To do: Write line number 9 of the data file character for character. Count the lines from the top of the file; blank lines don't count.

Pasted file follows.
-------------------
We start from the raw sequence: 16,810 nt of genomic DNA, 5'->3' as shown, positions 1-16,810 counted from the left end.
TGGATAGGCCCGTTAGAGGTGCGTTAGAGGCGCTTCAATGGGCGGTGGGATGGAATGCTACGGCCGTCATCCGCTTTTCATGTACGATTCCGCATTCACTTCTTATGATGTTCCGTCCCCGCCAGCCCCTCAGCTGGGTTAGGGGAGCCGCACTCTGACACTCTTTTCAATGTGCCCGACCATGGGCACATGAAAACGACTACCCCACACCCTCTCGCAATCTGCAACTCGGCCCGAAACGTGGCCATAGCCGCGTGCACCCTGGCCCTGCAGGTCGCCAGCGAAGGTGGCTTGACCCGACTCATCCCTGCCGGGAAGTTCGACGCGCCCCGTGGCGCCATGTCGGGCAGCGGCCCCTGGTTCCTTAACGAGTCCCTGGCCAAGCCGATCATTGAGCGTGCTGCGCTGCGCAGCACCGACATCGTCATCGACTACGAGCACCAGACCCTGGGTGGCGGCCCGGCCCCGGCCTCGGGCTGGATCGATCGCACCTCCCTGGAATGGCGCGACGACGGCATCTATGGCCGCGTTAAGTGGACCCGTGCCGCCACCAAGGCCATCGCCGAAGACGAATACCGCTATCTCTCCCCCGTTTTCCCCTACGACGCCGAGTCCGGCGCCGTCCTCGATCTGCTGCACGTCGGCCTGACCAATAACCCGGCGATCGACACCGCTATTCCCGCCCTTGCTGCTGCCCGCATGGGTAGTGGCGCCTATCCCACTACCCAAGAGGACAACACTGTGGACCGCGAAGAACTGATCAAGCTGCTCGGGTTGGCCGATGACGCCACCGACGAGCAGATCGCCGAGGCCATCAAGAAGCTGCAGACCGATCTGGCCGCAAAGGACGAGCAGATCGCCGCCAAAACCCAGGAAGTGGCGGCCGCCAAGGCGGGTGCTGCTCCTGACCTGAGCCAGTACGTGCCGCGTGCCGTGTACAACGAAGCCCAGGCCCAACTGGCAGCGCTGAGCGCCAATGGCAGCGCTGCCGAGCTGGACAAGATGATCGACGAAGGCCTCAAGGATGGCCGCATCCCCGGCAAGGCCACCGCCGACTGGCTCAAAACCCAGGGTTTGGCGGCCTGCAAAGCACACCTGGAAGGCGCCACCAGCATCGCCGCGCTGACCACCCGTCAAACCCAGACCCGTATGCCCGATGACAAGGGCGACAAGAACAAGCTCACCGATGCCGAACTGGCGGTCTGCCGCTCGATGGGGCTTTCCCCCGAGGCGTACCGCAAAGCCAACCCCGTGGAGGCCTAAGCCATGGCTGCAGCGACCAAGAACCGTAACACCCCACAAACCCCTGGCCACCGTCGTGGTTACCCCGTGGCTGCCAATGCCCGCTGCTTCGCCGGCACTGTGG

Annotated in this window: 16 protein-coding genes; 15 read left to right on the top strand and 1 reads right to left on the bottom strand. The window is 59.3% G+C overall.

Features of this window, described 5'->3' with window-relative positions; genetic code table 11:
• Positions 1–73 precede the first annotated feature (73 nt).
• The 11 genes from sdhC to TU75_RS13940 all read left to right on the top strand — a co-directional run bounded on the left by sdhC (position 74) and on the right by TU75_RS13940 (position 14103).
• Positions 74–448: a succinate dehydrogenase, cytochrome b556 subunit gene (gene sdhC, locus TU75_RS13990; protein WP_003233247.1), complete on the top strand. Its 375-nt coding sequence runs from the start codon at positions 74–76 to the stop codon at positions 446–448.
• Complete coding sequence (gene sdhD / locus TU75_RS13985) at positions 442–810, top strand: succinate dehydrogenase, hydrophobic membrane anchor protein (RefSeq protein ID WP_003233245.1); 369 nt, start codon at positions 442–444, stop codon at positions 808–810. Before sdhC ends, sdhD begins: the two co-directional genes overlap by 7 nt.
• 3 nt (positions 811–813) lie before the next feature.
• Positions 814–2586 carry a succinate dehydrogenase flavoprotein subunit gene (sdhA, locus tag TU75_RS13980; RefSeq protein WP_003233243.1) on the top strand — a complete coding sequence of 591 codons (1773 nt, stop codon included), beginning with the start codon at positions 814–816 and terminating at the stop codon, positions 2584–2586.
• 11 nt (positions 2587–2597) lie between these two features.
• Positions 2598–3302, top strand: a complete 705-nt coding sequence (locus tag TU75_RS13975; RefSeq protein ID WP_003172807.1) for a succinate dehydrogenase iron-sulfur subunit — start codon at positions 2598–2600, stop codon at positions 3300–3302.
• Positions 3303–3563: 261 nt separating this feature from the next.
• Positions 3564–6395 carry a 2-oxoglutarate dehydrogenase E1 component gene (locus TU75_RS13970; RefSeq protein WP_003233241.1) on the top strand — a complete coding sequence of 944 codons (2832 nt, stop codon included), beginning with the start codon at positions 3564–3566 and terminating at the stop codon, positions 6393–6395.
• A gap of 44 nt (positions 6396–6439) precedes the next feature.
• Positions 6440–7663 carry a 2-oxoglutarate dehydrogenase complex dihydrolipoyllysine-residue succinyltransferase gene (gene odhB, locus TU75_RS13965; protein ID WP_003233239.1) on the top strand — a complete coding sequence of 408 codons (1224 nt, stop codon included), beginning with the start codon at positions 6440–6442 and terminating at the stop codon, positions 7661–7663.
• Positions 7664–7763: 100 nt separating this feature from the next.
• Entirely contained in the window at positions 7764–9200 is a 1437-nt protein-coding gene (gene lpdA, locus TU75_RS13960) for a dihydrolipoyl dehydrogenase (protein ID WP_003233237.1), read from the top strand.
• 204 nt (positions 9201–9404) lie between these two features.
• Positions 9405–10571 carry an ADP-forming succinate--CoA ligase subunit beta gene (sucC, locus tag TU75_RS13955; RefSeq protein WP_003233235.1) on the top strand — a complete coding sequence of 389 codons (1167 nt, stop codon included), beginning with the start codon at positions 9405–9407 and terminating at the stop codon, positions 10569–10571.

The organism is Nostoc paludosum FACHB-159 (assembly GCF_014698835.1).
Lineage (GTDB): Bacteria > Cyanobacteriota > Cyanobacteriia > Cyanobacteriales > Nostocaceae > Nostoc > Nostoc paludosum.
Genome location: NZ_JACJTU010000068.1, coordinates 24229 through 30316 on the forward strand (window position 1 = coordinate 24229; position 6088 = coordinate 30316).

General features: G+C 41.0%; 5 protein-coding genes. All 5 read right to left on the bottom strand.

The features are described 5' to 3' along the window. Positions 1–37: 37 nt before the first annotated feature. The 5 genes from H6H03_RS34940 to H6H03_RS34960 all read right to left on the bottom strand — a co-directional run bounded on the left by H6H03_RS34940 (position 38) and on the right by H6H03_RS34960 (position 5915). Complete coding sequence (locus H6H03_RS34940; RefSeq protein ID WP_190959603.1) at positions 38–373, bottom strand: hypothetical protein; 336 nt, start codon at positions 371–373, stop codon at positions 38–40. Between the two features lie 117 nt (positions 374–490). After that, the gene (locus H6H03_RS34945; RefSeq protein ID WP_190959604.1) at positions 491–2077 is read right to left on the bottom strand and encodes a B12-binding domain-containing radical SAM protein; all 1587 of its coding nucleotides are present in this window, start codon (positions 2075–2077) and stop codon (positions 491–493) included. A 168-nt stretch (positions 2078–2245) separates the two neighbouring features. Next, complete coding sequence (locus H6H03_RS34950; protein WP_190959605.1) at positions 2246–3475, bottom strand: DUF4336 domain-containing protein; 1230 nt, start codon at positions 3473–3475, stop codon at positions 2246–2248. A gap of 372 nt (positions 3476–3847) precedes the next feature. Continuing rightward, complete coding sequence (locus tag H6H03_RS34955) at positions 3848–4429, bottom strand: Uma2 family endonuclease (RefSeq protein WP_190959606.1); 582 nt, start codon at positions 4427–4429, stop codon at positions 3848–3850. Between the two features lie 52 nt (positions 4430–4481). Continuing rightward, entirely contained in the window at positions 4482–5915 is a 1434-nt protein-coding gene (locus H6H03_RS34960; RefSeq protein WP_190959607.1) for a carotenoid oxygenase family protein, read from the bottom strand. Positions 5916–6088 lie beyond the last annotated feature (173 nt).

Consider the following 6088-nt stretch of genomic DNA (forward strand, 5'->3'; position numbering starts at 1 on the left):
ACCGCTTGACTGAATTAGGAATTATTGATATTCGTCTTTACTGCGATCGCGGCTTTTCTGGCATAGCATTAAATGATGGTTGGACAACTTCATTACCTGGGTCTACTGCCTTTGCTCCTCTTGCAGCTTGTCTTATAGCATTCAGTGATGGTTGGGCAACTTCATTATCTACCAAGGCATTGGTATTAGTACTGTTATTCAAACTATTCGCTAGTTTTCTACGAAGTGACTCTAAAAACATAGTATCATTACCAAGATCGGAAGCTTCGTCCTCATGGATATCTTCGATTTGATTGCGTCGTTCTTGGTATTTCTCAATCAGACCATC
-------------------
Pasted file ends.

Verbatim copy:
• 3 nt (positions 811–813) lie before the next feature.